### The Calculation In Code

I’ve taken strtod()‘s approximation code and distilled it into my own C program. The main difference between my code and strtod() is that strtod() handles overflow (for values near DBL_MAX) and underflow (for values that are near DBL_MIN or are subnormal). I’ve also renamed a few variables and made a few other small changes to make the code more readable.

double strtod_approx(char* decimal) { int exponent, sign, i; long long sigDigits16; static const double fastPosTens[] = { 1e0, 1e1, 1e2, 1e3, 1e4, 1e5, 1e6, 1e7, 1e8, 1e9, 1e10, 1e11, 1e12, 1e13, 1e14, 1e15}; static const double binaryPosTens[] = { 1e16, 1e32, 1e64, 1e128, 1e256}; static const double binaryNegTens[] = { 1e-16, 1e-32, 1e-64, 1e-128, 1e-256}; double d; parseDecimalApprox(decimal,&sign,&sigDigits16,&exponent);d = sigDigits16;if (sign) d = -d; if (exponent > 0) { if (i = exponent & 0xF)d *= fastPosTens[i];if (exponent >>= 4) for(i = 0; exponent > 0; i++, exponent >>= 1) if (exponent & 1)d *= binaryPosTens[i];} else if (exponent < 0) { exponent = -exponent; if (i = exponent & 0xF)d /= fastPosTens[i];if (exponent >>= 4) for(i = 0; exponent > 0; i++, exponent >>= 1) if (exponent & 1)d *= binaryNegTens[i];} return d; }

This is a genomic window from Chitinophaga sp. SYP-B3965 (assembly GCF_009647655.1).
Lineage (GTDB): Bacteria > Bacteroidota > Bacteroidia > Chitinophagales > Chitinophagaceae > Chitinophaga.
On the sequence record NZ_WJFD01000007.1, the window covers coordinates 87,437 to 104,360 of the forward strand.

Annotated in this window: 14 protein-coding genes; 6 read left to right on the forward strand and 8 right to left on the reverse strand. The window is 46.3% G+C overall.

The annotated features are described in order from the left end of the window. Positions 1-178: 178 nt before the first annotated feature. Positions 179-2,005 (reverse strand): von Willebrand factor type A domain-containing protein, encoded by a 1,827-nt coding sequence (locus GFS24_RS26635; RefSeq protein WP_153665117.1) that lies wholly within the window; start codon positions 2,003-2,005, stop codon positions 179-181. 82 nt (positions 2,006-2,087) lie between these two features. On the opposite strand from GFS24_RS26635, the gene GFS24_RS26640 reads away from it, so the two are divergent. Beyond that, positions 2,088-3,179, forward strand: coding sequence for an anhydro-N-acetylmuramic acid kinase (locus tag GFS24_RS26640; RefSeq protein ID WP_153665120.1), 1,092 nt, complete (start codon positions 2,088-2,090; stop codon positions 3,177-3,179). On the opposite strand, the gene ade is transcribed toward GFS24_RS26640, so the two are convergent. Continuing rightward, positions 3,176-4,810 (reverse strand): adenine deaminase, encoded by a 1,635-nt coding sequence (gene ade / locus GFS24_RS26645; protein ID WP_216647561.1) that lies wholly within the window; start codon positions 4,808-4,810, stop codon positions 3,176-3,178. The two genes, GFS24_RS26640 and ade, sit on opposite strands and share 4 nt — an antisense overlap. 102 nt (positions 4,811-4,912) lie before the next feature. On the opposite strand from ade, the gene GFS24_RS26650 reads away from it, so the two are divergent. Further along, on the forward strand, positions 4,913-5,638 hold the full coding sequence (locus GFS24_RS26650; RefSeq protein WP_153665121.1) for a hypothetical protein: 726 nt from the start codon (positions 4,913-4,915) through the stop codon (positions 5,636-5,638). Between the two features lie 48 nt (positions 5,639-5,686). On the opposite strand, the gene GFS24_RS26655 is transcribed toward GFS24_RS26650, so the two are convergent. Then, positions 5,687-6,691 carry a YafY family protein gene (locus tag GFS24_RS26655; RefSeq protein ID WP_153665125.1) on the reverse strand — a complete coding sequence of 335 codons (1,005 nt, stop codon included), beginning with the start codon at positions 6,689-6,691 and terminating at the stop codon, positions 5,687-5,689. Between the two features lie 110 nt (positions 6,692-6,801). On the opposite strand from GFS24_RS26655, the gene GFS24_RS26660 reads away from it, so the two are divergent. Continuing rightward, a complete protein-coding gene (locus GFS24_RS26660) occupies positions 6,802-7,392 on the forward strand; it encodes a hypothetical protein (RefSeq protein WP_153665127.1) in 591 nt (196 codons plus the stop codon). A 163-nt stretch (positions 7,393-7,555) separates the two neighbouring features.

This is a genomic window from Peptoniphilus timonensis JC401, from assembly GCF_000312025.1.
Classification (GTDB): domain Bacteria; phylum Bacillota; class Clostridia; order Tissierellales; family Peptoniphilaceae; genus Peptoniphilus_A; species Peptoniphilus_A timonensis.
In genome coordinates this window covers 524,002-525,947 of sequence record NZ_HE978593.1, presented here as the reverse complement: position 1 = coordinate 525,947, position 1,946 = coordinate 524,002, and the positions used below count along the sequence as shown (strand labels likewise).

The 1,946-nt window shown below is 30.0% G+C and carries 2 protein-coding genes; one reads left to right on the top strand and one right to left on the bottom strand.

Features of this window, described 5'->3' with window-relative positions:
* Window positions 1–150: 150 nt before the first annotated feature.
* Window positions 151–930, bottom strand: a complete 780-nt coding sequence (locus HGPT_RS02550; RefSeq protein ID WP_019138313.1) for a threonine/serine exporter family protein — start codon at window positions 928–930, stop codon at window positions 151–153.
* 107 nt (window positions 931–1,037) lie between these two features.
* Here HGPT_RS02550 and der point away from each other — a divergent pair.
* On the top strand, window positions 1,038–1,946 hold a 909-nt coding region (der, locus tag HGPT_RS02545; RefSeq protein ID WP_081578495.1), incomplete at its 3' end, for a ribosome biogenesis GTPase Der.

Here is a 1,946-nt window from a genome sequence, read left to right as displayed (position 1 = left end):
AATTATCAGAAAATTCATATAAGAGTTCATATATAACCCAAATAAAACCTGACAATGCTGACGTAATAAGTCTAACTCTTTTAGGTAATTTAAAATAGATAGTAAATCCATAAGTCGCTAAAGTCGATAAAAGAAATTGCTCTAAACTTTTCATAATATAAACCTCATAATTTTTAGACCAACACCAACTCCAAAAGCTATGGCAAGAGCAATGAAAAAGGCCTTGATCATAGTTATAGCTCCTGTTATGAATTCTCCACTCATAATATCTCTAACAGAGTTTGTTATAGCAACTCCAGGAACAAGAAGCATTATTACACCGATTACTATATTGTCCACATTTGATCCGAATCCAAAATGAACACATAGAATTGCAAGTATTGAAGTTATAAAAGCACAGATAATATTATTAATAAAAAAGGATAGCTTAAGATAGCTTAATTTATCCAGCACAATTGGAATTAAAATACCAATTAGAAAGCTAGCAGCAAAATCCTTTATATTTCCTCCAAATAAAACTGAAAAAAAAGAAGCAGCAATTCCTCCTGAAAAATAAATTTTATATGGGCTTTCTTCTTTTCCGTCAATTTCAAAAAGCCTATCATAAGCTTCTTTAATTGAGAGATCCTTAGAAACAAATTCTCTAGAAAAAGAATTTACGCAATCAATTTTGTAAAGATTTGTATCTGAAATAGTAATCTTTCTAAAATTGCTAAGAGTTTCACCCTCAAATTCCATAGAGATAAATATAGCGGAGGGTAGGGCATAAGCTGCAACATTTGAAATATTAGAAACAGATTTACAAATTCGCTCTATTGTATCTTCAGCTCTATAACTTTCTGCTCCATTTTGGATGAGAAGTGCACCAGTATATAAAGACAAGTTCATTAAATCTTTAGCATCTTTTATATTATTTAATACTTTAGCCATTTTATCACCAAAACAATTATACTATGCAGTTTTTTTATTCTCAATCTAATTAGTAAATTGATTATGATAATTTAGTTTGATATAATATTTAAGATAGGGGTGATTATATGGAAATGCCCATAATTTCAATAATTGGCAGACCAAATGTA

#### Notes

- This function calls an auxiliary function I wrote called parseDecimalApprox(), which I’ve not shown. It returns the sign of the number, the value of its first 16 significant digits, and its power of ten exponent.
- There are three tables of powers of ten, all precomputed at compile time: